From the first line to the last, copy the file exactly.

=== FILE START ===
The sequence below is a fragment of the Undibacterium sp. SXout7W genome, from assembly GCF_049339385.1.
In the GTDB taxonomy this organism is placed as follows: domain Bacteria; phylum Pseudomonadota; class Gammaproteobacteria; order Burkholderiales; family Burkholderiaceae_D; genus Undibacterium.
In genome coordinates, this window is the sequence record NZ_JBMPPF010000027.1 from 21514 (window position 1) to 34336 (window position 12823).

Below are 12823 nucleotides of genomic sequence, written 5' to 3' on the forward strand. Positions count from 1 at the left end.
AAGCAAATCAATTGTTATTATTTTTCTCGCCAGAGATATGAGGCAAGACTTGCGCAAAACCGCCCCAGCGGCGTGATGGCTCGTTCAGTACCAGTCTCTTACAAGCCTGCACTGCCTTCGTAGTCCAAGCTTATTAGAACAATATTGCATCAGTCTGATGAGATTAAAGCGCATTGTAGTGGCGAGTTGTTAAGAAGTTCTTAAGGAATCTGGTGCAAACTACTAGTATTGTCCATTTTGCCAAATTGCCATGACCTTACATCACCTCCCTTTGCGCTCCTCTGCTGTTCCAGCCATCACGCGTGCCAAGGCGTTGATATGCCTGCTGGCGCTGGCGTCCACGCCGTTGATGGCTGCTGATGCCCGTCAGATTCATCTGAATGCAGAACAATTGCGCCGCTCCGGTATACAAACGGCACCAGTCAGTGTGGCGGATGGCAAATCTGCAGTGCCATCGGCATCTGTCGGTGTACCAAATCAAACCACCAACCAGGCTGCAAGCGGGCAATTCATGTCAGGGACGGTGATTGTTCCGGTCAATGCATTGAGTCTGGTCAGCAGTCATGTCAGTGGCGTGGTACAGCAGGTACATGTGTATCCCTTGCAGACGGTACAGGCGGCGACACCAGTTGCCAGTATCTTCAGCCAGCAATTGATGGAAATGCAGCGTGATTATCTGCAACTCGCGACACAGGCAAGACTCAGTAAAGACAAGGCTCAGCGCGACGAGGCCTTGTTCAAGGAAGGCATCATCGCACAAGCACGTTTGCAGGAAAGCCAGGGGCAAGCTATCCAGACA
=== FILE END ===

The sequence below is a fragment of the Undibacterium sp. SXout7W genome, from assembly GCF_049339385.1.
In the GTDB taxonomy this organism is placed as follows: domain Bacteria; phylum Pseudomonadota; class Gammaproteobacteria; order Burkholderiales; family Burkholderiaceae_D; genus Undibacterium.
In genome coordinates, this window is the sequence record NZ_JBMPPF010000027.1 from 21514 (window position 1) to 34336 (window position 12823).

Below are 12823 nucleotides of genomic sequence, written 5' to 3' on the forward strand. Positions count from 1 at the left end.
AAGCAAATCAATTGTTATTATTTTTCTCGCCAGAGATATGAGGCAAGACTTGCGCAAAACCGCCCCAGCGGCGTGATGGCTCGTTCAGTACCAGTCTCTTACAAGCCTGCACTGCCTTCGTAGTCCAAGCTTATTAGAACAATATTGCATCAGTCTGATGAGATTAAAGCGCATTGTAGTGGCGAGTTGTTAAGAAGTTCTTAAGGAATCTGGTGCAAACTACTAGTATTGTCCATTTTGCCAAATTGCCATGACCTTACATCACCTCCCTTTGCGCTCCTCTGCTGTTCCAGCCATCACGCGTGCCAAGGCGTTGATATGCCTGCTGGCGCTGGCGTCCACGCCGTTGATGGCTGCTGATGCCCGTCAGATTCATCTGAATGCAGAACAATTGCGCCGCTCCGGTATACAAACGGCACCAGTCAGTGTGGCGGATGGCAAATCTGCAGTGCCATCGGCATCTGTCGGTGTACCAAATCAAACCACCAACCAGGCTGCAAGCGGGCAATTCATGTCAGGGACGGTGATTGTTCCGGTCAATGCATTGAGTCTGGTCAGCAGTCATGTCAGTGGCGTGGTACAGCAGGTACATGTGTATCCCTTGCAGACGGTACAGGCGGCGACACCAGTTGCCAGTATCTTCAGCCAGCAATTGATGGAAATGCAGCGTGATTATCTGCAACTCGCGACACAGGCAAGACTCAGTAAAGACAAGGCTCAGCGCGACGAGGCCTTGTTCAAGGAAGGCATCATCGCACAAGCACGTTTGCAGGAAAGCCAGGGGCAAGCTATCCAGACA